Sarah Maxey is a graphic artist. Her distinctive work has graced publications worldwide, including the New-York Times and many literary  books. she worked for Bloomsbury Publishing in London in the mid-90s, and for the intervening years has run her own studio specialising in print design for the arts. she has won numerous awards, most recently the 2011 Purple Pin, the highest graphic design accolade in her native New Zealand and a certificate of Excellence from the International society of typographers. Her work appears inArtists’ Postcards: a Compendium, by Jeremy cooper (Reaktion books UK, 2012), and Cover Up, by Hamish Thompson (Random House NZ, 2007).

Just 2 Months to go...

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It is hard to believe that we are just 2 months out from the conference. The organisers continue to beaver away in the background to create a fabulous experience for everyone. We have everything in place for an exciting weekend to immerse yourselves in the world of book arts and crafts. There are now close to a 100 registrations, this is really satisfying for the organisers to know that all the planning and hard work has paid off. There is still room for anyone who might be thinking of joining our warm and welcoming gathering.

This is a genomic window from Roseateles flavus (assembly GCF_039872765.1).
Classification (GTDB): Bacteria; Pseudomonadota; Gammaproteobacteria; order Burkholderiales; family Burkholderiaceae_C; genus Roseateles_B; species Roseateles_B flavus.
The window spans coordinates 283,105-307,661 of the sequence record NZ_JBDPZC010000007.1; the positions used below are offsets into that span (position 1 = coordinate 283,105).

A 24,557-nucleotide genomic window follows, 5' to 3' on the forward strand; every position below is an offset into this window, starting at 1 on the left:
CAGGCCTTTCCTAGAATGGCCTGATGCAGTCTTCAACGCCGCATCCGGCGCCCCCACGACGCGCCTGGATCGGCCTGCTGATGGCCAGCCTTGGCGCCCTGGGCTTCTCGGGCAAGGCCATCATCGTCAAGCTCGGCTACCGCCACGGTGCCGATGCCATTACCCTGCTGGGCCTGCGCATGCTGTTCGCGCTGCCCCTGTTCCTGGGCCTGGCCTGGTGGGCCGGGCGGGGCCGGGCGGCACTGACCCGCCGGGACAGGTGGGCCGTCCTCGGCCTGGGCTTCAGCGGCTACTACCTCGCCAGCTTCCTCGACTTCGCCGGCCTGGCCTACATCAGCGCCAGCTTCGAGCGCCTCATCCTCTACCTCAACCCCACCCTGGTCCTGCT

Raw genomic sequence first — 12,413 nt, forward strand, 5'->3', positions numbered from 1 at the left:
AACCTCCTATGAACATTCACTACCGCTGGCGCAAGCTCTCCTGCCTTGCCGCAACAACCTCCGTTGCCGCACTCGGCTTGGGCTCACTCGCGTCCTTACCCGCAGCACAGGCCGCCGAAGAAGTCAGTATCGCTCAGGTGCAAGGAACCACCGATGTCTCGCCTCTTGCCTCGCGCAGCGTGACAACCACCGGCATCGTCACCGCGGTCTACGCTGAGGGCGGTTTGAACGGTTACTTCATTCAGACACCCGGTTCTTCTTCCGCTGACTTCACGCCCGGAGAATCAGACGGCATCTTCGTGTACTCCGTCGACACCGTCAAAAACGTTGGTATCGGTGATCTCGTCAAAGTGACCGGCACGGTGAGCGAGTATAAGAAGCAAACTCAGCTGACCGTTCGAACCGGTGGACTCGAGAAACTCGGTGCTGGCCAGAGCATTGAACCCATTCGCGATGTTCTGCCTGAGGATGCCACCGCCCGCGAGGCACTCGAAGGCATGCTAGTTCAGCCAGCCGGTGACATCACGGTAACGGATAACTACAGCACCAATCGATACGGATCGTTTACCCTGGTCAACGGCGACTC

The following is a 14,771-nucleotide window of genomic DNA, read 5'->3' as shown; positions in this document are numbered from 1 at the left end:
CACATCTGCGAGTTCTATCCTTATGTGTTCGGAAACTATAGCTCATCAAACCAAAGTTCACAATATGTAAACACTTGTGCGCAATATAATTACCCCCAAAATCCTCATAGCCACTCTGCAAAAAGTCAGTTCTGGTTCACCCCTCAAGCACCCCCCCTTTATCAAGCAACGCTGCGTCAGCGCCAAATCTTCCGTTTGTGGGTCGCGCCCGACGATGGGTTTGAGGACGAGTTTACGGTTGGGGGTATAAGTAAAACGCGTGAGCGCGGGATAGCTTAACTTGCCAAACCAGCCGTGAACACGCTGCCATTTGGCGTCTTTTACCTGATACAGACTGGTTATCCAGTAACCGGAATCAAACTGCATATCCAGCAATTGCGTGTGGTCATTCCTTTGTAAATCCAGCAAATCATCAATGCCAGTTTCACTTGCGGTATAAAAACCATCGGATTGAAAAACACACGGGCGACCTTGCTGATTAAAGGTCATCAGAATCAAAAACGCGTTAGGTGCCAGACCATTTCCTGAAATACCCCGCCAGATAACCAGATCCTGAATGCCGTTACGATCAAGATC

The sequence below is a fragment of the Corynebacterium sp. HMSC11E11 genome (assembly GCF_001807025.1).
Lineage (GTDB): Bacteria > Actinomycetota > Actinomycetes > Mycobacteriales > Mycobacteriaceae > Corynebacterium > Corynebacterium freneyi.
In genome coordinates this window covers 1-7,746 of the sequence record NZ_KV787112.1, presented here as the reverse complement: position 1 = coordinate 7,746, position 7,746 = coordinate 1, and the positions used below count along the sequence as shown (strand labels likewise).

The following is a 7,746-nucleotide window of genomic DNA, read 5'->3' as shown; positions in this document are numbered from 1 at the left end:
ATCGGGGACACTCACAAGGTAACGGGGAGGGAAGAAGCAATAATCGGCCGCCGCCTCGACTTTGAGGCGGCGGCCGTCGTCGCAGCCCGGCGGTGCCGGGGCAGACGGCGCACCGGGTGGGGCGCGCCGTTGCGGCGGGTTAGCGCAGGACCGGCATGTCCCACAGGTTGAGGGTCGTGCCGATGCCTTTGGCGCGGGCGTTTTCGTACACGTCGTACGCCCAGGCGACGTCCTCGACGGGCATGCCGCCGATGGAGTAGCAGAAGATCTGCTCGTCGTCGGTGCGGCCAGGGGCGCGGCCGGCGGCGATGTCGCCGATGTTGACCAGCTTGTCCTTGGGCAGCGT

If you know of anywhere that you could put up a poster to advertise the event please go to the bottom of this webpage and follow the instructions.

Here is an abstract from Peter Whitehead's paper that he is presenting over the conference weekend: